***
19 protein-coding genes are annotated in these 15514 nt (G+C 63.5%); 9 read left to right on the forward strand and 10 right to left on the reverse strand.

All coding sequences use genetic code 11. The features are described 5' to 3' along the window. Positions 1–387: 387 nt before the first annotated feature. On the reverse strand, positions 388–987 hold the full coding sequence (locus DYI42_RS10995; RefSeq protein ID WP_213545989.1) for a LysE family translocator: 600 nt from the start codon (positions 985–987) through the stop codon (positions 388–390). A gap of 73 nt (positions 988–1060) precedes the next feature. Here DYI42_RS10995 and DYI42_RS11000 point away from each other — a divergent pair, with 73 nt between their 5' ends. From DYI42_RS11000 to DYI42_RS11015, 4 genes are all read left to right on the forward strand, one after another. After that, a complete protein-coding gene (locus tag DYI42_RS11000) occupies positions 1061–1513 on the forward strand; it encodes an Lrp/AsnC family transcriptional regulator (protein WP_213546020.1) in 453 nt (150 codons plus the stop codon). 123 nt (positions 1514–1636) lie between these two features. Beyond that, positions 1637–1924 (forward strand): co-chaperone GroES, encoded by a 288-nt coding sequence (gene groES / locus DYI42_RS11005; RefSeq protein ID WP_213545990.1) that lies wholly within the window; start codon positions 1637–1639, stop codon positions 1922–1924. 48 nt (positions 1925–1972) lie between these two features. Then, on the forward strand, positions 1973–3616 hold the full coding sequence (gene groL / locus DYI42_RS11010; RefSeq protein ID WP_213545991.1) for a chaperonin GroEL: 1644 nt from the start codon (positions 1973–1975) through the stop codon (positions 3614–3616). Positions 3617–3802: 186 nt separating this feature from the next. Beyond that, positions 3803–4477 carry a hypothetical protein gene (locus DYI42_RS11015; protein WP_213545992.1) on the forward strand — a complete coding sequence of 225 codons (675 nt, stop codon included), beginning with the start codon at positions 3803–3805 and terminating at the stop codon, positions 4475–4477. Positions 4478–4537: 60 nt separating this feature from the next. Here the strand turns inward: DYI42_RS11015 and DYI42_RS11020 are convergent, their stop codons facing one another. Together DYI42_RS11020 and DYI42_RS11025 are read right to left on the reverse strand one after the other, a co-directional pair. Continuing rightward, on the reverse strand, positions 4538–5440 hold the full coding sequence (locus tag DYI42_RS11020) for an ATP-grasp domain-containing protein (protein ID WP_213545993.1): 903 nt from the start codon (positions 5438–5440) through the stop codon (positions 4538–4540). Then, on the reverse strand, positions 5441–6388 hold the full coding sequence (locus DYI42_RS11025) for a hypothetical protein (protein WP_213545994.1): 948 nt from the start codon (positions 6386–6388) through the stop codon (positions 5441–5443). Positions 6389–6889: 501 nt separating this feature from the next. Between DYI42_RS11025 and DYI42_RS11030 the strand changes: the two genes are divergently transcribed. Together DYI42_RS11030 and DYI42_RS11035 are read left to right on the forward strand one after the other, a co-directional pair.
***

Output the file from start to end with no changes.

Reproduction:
19 protein-coding genes are annotated in these 15514 nt (G+C 63.5%); 9 read left to right on the forward strand and 10 right to left on the reverse strand.

All coding sequences use genetic code 11. The features are described 5' to 3' along the window. Positions 1–387: 387 nt before the first annotated feature. On the reverse strand, positions 388–987 hold the full coding sequence (locus DYI42_RS10995; RefSeq protein ID WP_213545989.1) for a LysE family translocator: 600 nt from the start codon (positions 985–987) through the stop codon (positions 388–390). A gap of 73 nt (positions 988–1060) precedes the next feature. Here DYI42_RS10995 and DYI42_RS11000 point away from each other — a divergent pair, with 73 nt between their 5' ends. From DYI42_RS11000 to DYI42_RS11015, 4 genes are all read left to right on the forward strand, one after another. After that, a complete protein-coding gene (locus tag DYI42_RS11000) occupies positions 1061–1513 on the forward strand; it encodes an Lrp/AsnC family transcriptional regulator (protein WP_213546020.1) in 453 nt (150 codons plus the stop codon). 123 nt (positions 1514–1636) lie between these two features. Beyond that, positions 1637–1924 (forward strand): co-chaperone GroES, encoded by a 288-nt coding sequence (gene groES / locus DYI42_RS11005; RefSeq protein ID WP_213545990.1) that lies wholly within the window; start codon positions 1637–1639, stop codon positions 1922–1924. 48 nt (positions 1925–1972) lie between these two features. Then, on the forward strand, positions 1973–3616 hold the full coding sequence (gene groL / locus DYI42_RS11010; RefSeq protein ID WP_213545991.1) for a chaperonin GroEL: 1644 nt from the start codon (positions 1973–1975) through the stop codon (positions 3614–3616). Positions 3617–3802: 186 nt separating this feature from the next. Beyond that, positions 3803–4477 carry a hypothetical protein gene (locus DYI42_RS11015; protein WP_213545992.1) on the forward strand — a complete coding sequence of 225 codons (675 nt, stop codon included), beginning with the start codon at positions 3803–3805 and terminating at the stop codon, positions 4475–4477. Positions 4478–4537: 60 nt separating this feature from the next. Here the strand turns inward: DYI42_RS11015 and DYI42_RS11020 are convergent, their stop codons facing one another. Together DYI42_RS11020 and DYI42_RS11025 are read right to left on the reverse strand one after the other, a co-directional pair. Continuing rightward, on the reverse strand, positions 4538–5440 hold the full coding sequence (locus tag DYI42_RS11020) for an ATP-grasp domain-containing protein (protein ID WP_213545993.1): 903 nt from the start codon (positions 5438–5440) through the stop codon (positions 4538–4540). Then, on the reverse strand, positions 5441–6388 hold the full coding sequence (locus DYI42_RS11025) for a hypothetical protein (protein WP_213545994.1): 948 nt from the start codon (positions 6386–6388) through the stop codon (positions 5441–5443). Positions 6389–6889: 501 nt separating this feature from the next. Between DYI42_RS11025 and DYI42_RS11030 the strand changes: the two genes are divergently transcribed. Together DYI42_RS11030 and DYI42_RS11035 are read left to right on the forward strand one after the other, a co-directional pair.